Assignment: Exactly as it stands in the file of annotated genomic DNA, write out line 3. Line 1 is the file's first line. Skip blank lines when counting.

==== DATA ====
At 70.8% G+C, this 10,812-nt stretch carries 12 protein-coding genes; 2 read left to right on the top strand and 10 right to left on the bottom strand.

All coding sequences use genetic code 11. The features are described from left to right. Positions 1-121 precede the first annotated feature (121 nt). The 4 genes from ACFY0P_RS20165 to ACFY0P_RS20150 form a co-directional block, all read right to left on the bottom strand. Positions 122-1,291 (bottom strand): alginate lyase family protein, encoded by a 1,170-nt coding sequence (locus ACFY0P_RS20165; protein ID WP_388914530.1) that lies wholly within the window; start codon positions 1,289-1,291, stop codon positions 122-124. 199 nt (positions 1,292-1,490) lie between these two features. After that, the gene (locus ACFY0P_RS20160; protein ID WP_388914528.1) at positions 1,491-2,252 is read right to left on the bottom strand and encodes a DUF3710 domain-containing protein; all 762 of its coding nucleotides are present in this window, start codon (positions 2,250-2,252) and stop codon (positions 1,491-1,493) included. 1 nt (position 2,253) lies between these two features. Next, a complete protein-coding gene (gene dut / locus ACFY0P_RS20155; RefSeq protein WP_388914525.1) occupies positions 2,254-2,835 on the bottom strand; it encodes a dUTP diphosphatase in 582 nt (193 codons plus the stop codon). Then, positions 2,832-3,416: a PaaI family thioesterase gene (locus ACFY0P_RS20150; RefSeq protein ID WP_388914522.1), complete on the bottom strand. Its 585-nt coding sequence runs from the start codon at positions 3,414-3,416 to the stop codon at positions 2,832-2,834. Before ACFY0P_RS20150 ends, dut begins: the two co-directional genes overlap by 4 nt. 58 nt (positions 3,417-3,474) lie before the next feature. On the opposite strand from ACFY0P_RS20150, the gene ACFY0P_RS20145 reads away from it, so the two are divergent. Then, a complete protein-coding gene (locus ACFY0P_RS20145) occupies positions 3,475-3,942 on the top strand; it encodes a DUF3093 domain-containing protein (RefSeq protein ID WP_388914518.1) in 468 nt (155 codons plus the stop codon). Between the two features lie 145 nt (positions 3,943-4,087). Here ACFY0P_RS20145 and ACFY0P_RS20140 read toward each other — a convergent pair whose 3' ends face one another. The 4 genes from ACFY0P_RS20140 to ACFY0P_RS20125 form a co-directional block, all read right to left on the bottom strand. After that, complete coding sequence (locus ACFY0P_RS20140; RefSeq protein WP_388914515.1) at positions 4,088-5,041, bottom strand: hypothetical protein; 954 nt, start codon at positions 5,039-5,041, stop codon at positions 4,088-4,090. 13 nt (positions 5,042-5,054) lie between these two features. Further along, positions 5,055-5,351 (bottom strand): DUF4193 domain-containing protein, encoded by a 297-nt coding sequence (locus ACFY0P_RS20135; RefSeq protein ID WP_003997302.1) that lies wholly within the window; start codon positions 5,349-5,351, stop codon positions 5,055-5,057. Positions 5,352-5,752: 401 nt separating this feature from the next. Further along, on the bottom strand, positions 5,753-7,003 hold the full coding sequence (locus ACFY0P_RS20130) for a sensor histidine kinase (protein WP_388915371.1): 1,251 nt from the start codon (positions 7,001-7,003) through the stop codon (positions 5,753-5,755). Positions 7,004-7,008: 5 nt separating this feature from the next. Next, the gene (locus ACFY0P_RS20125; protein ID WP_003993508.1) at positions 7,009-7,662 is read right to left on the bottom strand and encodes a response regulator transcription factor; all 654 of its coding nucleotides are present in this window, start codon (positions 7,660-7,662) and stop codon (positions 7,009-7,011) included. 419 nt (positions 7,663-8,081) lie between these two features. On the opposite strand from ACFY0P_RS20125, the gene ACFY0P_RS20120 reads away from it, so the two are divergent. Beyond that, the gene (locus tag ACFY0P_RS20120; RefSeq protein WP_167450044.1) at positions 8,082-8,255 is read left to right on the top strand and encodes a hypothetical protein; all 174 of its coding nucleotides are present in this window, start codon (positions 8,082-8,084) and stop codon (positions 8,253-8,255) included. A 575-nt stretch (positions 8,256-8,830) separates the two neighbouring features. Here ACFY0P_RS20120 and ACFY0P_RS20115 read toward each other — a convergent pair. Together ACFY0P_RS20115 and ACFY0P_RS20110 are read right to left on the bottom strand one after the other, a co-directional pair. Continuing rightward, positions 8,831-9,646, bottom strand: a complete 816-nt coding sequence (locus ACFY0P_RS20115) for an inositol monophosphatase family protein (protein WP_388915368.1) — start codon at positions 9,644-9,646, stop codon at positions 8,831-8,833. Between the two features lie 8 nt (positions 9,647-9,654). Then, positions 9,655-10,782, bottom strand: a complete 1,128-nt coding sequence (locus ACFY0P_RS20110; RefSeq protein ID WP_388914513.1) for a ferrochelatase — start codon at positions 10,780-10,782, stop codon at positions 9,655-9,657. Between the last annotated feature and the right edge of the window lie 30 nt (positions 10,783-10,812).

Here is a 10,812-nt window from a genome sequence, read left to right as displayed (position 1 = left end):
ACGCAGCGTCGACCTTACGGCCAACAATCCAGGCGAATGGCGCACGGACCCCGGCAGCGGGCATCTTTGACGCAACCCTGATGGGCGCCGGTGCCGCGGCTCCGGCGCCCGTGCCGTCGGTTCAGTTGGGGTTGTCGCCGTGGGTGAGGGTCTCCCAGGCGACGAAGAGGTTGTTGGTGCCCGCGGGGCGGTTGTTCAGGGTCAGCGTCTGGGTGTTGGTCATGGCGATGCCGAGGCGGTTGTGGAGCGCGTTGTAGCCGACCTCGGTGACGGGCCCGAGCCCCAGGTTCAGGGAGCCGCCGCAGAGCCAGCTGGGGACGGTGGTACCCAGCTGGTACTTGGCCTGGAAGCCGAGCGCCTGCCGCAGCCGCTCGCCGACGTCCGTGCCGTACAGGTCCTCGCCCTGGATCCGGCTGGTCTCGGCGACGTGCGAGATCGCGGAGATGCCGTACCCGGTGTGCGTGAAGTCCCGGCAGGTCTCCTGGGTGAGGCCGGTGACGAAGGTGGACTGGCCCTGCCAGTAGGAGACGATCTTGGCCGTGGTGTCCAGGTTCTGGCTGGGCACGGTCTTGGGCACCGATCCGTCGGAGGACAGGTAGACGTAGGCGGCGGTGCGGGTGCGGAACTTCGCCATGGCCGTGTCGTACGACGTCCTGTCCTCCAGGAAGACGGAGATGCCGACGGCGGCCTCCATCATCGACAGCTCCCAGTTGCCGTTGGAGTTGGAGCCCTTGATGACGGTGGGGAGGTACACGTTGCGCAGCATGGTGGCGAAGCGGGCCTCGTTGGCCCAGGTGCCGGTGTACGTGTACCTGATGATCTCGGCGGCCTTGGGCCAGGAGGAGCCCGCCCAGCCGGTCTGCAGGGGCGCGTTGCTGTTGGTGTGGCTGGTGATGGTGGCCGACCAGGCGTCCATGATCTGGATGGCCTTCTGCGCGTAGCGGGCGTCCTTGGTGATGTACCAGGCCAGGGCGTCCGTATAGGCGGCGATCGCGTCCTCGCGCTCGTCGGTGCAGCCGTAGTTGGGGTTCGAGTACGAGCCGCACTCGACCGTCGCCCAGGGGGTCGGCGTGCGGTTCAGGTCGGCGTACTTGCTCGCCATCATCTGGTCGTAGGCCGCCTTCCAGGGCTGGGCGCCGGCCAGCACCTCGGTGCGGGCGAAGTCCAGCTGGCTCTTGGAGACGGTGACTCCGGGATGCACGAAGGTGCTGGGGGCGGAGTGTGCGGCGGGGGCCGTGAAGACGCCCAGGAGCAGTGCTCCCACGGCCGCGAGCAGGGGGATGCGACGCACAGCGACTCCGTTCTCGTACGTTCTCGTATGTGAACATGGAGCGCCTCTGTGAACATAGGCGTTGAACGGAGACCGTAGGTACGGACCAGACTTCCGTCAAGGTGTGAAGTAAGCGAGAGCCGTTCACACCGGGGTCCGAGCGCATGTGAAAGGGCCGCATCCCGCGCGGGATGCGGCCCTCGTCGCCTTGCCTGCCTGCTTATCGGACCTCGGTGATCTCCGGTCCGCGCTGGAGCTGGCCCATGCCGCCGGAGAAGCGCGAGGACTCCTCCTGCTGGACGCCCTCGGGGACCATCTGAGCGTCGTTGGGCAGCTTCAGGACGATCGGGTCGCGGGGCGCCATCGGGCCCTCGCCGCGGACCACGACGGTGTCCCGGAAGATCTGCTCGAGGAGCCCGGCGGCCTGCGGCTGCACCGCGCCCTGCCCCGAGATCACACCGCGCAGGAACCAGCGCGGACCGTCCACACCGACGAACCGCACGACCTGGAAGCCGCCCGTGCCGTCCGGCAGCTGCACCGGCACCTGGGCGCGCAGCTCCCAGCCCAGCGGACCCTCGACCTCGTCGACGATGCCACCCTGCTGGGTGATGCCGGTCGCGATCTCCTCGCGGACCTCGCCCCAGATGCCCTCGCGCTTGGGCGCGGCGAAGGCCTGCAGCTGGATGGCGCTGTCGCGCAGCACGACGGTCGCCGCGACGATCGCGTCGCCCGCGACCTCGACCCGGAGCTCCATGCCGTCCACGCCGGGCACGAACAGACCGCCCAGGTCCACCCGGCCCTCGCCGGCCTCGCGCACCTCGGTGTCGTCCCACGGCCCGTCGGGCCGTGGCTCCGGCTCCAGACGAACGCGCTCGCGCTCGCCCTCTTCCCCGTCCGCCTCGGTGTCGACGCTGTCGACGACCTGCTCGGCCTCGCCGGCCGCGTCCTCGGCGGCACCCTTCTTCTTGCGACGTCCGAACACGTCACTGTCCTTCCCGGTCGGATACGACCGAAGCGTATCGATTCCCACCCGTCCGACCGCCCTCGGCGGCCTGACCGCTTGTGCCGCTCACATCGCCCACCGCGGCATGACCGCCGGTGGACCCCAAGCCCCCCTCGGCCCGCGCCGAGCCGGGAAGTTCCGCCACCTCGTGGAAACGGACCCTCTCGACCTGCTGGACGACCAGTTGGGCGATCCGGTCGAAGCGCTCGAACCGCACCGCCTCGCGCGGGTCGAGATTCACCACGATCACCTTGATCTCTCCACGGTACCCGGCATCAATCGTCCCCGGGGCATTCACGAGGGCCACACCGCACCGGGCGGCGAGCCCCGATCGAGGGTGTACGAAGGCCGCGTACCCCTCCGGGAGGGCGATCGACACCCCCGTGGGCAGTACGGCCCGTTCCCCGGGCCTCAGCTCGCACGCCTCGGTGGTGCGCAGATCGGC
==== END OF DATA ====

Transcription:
Here is a 10,812-nt window from a genome sequence, read left to right as displayed (position 1 = left end):